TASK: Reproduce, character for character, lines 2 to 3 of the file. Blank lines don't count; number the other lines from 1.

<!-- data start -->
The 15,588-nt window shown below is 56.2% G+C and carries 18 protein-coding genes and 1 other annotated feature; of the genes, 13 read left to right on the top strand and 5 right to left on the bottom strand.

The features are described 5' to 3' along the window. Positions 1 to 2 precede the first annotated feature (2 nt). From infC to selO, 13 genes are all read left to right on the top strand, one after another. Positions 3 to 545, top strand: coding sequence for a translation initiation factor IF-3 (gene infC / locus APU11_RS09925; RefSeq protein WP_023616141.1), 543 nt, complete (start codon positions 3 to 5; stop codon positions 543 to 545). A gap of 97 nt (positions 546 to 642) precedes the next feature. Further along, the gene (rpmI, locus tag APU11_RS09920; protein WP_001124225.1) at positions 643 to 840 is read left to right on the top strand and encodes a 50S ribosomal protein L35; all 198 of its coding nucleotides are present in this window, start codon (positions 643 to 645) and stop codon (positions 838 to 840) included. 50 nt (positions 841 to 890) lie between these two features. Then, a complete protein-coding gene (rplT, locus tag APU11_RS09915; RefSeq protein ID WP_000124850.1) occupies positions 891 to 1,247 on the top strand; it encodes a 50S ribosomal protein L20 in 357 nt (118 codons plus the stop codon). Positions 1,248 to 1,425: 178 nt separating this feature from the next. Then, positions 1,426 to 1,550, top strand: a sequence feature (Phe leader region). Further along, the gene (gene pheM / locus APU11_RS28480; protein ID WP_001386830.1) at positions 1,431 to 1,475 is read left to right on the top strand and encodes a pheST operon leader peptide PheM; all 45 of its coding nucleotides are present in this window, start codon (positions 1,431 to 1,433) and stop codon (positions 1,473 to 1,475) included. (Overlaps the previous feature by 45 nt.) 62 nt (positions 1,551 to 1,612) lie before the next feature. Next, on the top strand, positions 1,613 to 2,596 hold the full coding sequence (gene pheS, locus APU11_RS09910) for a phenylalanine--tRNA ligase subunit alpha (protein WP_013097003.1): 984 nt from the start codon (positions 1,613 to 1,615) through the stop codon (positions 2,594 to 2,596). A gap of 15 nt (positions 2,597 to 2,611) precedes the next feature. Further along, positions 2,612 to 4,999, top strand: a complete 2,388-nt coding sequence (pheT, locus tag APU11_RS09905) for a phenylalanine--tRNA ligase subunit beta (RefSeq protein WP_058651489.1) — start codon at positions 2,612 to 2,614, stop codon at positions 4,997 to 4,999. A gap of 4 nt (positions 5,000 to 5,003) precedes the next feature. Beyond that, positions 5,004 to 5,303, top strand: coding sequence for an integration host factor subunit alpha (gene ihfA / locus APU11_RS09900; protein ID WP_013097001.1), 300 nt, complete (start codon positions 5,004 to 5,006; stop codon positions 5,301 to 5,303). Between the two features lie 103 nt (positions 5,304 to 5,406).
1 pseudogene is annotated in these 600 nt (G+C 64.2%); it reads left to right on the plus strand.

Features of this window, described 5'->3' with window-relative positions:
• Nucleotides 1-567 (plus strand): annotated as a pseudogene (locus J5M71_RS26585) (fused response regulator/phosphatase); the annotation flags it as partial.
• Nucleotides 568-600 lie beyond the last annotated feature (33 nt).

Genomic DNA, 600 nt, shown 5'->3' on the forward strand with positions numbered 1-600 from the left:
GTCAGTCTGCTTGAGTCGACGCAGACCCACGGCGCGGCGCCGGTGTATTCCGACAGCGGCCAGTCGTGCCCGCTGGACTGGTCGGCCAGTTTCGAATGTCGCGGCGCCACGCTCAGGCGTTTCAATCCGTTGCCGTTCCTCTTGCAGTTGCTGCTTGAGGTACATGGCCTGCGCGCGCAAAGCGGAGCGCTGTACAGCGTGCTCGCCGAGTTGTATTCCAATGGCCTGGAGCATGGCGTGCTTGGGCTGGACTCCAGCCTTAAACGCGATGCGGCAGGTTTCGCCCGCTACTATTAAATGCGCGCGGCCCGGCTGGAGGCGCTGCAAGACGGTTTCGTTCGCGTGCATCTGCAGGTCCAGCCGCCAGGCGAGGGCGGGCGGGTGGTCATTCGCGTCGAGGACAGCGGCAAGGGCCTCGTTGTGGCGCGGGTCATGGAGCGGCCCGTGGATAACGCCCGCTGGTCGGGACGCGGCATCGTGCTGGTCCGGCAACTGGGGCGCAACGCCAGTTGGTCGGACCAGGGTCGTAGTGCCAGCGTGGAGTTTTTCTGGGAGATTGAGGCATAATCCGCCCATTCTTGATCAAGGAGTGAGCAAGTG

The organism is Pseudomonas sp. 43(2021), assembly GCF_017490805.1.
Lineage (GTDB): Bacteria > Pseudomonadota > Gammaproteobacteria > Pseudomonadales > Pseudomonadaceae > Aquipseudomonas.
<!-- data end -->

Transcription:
The features are described 5' to 3' along the window. Positions 1 to 2 precede the first annotated feature (2 nt). From infC to selO, 13 genes are all read left to right on the top strand, one after another. Positions 3 to 545, top strand: coding sequence for a translation initiation factor IF-3 (gene infC / locus APU11_RS09925; RefSeq protein WP_023616141.1), 543 nt, complete (start codon positions 3 to 5; stop codon positions 543 to 545). A gap of 97 nt (positions 546 to 642) precedes the next feature. Further along, the gene (rpmI, locus tag APU11_RS09920; protein WP_001124225.1) at positions 643 to 840 is read left to right on the top strand and encodes a 50S ribosomal protein L35; all 198 of its coding nucleotides are present in this window, start codon (positions 643 to 645) and stop codon (positions 838 to 840) included. 50 nt (positions 841 to 890) lie between these two features. Then, a complete protein-coding gene (rplT, locus tag APU11_RS09915; RefSeq protein ID WP_000124850.1) occupies positions 891 to 1,247 on the top strand; it encodes a 50S ribosomal protein L20 in 357 nt (118 codons plus the stop codon). Positions 1,248 to 1,425: 178 nt separating this feature from the next. Then, positions 1,426 to 1,550, top strand: a sequence feature (Phe leader region). Further along, the gene (gene pheM / locus APU11_RS28480; protein ID WP_001386830.1) at positions 1,431 to 1,475 is read left to right on the top strand and encodes a pheST operon leader peptide PheM; all 45 of its coding nucleotides are present in this window, start codon (positions 1,431 to 1,433) and stop codon (positions 1,473 to 1,475) included. (Overlaps the previous feature by 45 nt.) 62 nt (positions 1,551 to 1,612) lie before the next feature. Next, on the top strand, positions 1,613 to 2,596 hold the full coding sequence (gene pheS, locus APU11_RS09910) for a phenylalanine--tRNA ligase subunit alpha (protein WP_013097003.1): 984 nt from the start codon (positions 1,613 to 1,615) through the stop codon (positions 2,594 to 2,596). A gap of 15 nt (positions 2,597 to 2,611) precedes the next feature. Further along, positions 2,612 to 4,999, top strand: a complete 2,388-nt coding sequence (pheT, locus tag APU11_RS09905) for a phenylalanine--tRNA ligase subunit beta (RefSeq protein WP_058651489.1) — start codon at positions 2,612 to 2,614, stop codon at positions 4,997 to 4,999. A gap of 4 nt (positions 5,000 to 5,003) precedes the next feature. Beyond that, positions 5,004 to 5,303, top strand: coding sequence for an integration host factor subunit alpha (gene ihfA / locus APU11_RS09900; protein ID WP_013097001.1), 300 nt, complete (start codon positions 5,004 to 5,006; stop codon positions 5,301 to 5,303). Between the two features lie 103 nt (positions 5,304 to 5,406).
1 pseudogene is annotated in these 600 nt (G+C 64.2%); it reads left to right on the plus strand.